UK water firms get smaller rate hikes than sought amid struggle to cut pollution, attract investors


British regulators have slashed proposed rate increases by water companies, crimping revenue at a time they are struggling to persuade investors to finance efforts to reduce sewage spills that have fouled waterways around the country

LONDON — British regulators on Thursday slashed proposed rate increases by water companies, crimping revenue at a time they are struggling to persuade investors to finance efforts to reduce sewage spills that have fouled waterways around the country.

Under the draft decision by regulator Ofwat, Thames Water, Britain’s biggest water company, would be allowed to raise consumer bills by 23% over the next five years, about half of the 44% the company sought.

The decision comes four months after shareholders of Thames Water, which serves 16 million people in and around London, pulled the plug on 500 million pounds ($643 million) of emergency funding, saying regulators had made the company “uninvestable.” That has triggered speculation the government may nationalize the company to keep water flowing in the capital.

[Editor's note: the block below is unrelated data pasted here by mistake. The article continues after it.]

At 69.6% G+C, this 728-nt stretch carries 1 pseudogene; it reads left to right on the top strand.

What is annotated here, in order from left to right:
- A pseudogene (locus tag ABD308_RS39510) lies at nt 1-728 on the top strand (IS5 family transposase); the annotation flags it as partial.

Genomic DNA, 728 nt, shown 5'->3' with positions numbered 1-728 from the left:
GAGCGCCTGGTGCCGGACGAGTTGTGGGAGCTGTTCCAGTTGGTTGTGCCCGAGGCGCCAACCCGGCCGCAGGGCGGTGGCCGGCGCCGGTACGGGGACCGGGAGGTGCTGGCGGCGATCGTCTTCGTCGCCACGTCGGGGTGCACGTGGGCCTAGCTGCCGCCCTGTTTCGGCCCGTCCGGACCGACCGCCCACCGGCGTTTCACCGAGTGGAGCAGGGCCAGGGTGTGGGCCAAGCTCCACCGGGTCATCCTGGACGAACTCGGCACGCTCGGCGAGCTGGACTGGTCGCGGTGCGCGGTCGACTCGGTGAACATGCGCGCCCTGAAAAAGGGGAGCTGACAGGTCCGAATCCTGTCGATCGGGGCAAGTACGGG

The prospect of big rate increases has sparked outrage in Britain, where consumers are angry about the companies’ failure to prevent sewage spills that have blighted lakes, rivers and coastal waterways. Critics complain that the companies created the problem by putting off needed upgrades while taking on billions of pounds of debt and paying generous dividends to their investors.

“Let me be very clear to water companies,” Ofwat Chief Executive David Black said. “We will be closely scrutinizing the delivery of their plans and will hold them to account to deliver real improvements to the environment and for customers and on their investment programs.”



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